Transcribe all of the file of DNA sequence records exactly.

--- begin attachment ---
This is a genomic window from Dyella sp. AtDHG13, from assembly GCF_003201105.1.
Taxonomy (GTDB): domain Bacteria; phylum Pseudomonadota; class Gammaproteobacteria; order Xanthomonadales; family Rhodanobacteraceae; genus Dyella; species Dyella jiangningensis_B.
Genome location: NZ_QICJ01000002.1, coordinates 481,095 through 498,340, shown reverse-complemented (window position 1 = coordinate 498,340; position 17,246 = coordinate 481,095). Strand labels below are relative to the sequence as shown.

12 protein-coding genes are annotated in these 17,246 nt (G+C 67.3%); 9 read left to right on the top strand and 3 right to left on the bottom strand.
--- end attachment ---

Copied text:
This is a genomic window from Dyella sp. AtDHG13, from assembly GCF_003201105.1.
Taxonomy (GTDB): domain Bacteria; phylum Pseudomonadota; class Gammaproteobacteria; order Xanthomonadales; family Rhodanobacteraceae; genus Dyella; species Dyella jiangningensis_B.
Genome location: NZ_QICJ01000002.1, coordinates 481,095 through 498,340, shown reverse-complemented (window position 1 = coordinate 498,340; position 17,246 = coordinate 481,095). Strand labels below are relative to the sequence as shown.

12 protein-coding genes are annotated in these 17,246 nt (G+C 67.3%); 9 read left to right on the top strand and 3 right to left on the bottom strand.